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Oral Surg Oral Med Oral Pathol. 1994 Sep;78(3):288-95.

Clinical findings related to morphologic changes in TMJ autopsy specimens.

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  • 1Centre for Oral Health Sciences, Lund University, Malmö General Hospital, Sweden.

Abstract

Numerous temporomandibular joint autopsy studies have been presented in the literature for the last two decades, but signs and symptoms of temporomandibular disorders before death were not available. To investigate the clinical significance of morphologic changes in the temporomandibular joint, 19 persons were clinically examined for signs and symptoms of temporomandibular disorders. The temporomandibular joints were subsequently analyzed macroscopically at autopsy and statistically associated with history and clinical findings. The average time between clinical examination and autopsy was 12 months. Signs and symptoms of temporomandibular disorders were not common findings for these persons. Morphologically, 31 of the 34 joints showed different forms of changes such as deviation in form, arthrosis, disk displacement, disk deformation, and adhesions. Crepitation showed a significant association with arthrosis. It was concluded that the association between pain and dysfunction and joint morphology is complex and gross morphologic alterations can be present in the absence of temporomandibular joint pain and dysfunction.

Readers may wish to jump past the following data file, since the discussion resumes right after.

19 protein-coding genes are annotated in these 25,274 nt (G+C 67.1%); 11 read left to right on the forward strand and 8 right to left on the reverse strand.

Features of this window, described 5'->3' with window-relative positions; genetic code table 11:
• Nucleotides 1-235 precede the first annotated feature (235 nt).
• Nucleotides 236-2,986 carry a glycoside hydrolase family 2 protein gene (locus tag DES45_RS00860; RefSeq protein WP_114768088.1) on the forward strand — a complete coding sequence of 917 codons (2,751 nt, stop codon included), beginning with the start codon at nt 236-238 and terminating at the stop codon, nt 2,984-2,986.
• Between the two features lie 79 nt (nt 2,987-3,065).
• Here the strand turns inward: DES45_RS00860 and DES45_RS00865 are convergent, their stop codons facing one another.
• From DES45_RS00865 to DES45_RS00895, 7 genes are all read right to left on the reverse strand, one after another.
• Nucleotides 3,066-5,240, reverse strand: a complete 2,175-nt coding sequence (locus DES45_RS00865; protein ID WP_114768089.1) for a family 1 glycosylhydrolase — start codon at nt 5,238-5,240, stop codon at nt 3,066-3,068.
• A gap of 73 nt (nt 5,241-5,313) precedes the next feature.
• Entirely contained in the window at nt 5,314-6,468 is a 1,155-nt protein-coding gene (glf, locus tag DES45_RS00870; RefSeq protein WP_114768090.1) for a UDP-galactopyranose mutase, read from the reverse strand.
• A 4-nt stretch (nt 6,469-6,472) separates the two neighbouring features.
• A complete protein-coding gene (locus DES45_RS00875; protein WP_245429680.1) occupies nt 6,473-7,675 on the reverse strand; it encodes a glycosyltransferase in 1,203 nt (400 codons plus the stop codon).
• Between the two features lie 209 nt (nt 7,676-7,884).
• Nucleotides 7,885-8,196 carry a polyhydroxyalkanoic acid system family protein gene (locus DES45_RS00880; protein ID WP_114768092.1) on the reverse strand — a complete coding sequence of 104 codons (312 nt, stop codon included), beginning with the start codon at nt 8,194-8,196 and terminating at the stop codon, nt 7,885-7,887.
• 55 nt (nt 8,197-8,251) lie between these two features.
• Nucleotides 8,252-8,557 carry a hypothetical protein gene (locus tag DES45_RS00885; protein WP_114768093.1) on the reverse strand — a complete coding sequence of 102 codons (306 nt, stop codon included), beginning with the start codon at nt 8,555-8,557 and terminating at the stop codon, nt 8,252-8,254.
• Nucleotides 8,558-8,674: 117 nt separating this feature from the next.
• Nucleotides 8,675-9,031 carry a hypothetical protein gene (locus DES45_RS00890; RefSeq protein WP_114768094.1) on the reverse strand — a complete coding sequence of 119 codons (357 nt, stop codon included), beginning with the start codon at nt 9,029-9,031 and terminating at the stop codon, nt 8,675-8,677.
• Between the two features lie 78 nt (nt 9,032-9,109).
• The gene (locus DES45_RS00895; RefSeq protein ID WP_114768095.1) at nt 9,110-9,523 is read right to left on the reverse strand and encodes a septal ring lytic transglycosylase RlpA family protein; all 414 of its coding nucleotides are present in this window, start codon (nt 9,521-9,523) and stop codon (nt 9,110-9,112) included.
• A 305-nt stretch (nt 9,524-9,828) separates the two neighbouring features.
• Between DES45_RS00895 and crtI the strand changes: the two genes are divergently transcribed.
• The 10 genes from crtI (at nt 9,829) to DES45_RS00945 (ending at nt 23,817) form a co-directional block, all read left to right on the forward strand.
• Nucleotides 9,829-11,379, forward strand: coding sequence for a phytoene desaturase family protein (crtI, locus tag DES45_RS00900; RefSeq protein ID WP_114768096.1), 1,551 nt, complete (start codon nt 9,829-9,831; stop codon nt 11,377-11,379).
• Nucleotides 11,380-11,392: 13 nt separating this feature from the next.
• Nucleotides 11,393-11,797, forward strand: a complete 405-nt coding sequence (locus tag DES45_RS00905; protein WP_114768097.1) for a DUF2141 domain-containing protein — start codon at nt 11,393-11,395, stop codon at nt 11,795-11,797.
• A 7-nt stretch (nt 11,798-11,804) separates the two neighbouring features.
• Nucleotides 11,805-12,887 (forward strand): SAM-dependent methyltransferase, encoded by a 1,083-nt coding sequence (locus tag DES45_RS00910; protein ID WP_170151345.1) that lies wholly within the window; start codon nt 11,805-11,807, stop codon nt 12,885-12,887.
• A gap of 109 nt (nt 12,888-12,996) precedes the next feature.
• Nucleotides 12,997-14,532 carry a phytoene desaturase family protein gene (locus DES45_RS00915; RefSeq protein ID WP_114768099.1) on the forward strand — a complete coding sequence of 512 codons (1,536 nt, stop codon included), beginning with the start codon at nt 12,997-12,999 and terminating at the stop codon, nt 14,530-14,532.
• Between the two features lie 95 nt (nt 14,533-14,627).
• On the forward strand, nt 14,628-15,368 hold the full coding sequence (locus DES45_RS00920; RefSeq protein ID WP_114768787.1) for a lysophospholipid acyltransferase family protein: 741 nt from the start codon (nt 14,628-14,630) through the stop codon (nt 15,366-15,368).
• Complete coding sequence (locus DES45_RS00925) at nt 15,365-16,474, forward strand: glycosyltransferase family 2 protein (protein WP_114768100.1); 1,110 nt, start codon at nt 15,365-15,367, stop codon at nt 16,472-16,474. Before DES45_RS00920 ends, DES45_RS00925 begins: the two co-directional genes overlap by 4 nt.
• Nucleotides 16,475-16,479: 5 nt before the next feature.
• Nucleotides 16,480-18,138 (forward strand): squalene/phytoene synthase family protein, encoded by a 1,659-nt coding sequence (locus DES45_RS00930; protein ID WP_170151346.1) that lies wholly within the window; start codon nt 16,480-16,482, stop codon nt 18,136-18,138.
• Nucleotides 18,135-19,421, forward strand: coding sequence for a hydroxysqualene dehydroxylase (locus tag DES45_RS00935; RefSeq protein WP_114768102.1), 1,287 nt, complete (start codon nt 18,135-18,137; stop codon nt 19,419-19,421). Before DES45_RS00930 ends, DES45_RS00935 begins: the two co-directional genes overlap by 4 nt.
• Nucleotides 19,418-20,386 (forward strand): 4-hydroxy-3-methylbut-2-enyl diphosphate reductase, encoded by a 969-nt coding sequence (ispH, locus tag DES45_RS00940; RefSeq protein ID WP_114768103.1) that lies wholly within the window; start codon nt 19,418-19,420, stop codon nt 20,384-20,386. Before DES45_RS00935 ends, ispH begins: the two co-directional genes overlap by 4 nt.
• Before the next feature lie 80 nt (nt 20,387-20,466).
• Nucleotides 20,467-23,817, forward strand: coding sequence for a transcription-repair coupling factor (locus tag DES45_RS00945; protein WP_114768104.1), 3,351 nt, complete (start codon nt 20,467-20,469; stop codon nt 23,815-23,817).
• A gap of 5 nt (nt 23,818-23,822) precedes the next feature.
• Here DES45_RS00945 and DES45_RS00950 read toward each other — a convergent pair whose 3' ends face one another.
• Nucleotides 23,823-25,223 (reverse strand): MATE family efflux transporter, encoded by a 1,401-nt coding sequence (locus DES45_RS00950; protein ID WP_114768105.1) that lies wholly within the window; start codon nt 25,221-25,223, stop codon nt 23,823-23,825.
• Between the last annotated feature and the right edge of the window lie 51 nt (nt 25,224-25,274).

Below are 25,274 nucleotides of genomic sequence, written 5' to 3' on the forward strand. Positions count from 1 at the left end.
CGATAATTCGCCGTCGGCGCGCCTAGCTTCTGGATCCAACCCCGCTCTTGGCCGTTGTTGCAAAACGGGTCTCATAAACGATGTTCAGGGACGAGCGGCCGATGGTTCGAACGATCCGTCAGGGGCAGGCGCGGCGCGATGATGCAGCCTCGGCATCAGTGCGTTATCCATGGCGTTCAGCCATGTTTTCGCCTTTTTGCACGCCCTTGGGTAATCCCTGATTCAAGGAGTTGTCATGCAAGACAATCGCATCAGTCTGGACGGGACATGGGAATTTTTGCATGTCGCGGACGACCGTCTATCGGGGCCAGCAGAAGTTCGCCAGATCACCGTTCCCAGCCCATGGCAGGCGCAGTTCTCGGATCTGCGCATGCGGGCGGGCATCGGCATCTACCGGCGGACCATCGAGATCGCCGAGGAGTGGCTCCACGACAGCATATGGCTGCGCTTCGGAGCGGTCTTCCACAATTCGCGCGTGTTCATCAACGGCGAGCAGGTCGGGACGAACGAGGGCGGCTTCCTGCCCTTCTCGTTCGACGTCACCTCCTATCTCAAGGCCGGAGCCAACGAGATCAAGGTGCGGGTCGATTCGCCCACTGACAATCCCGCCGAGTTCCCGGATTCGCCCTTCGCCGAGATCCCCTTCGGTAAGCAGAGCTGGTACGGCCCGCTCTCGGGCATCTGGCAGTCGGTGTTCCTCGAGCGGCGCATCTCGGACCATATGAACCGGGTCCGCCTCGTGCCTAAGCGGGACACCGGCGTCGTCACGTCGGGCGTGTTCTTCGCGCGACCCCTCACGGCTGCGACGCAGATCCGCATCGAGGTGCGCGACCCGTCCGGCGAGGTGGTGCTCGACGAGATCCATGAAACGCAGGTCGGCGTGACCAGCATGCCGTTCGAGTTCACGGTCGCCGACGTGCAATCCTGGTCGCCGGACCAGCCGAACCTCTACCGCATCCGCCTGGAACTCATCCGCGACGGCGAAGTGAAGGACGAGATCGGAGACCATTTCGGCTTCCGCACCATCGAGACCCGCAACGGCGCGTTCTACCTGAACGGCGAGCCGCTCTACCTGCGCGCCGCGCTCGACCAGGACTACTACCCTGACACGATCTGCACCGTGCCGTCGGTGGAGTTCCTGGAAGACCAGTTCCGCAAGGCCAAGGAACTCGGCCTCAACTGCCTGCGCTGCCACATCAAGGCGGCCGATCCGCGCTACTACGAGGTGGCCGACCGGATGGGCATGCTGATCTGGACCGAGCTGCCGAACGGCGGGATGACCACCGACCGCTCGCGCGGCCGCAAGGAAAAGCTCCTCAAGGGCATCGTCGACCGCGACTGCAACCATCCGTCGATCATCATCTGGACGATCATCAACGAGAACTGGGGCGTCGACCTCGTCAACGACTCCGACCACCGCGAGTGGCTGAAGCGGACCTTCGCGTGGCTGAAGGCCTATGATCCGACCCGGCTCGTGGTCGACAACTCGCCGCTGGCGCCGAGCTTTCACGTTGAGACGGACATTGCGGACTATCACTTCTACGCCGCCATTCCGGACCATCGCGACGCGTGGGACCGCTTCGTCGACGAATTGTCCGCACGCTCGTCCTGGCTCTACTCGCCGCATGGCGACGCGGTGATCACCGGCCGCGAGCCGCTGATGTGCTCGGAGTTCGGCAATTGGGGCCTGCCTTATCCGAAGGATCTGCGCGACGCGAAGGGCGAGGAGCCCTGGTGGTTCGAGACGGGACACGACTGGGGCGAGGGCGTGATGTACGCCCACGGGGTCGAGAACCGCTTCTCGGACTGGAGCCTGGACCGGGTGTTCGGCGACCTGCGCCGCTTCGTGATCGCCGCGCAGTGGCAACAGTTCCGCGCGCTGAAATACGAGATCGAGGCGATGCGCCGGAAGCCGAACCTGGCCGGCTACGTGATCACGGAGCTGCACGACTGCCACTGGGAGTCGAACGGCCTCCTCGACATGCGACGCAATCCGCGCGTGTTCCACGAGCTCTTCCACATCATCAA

PMID:
7970586
[PubMed - indexed for MEDLINE]
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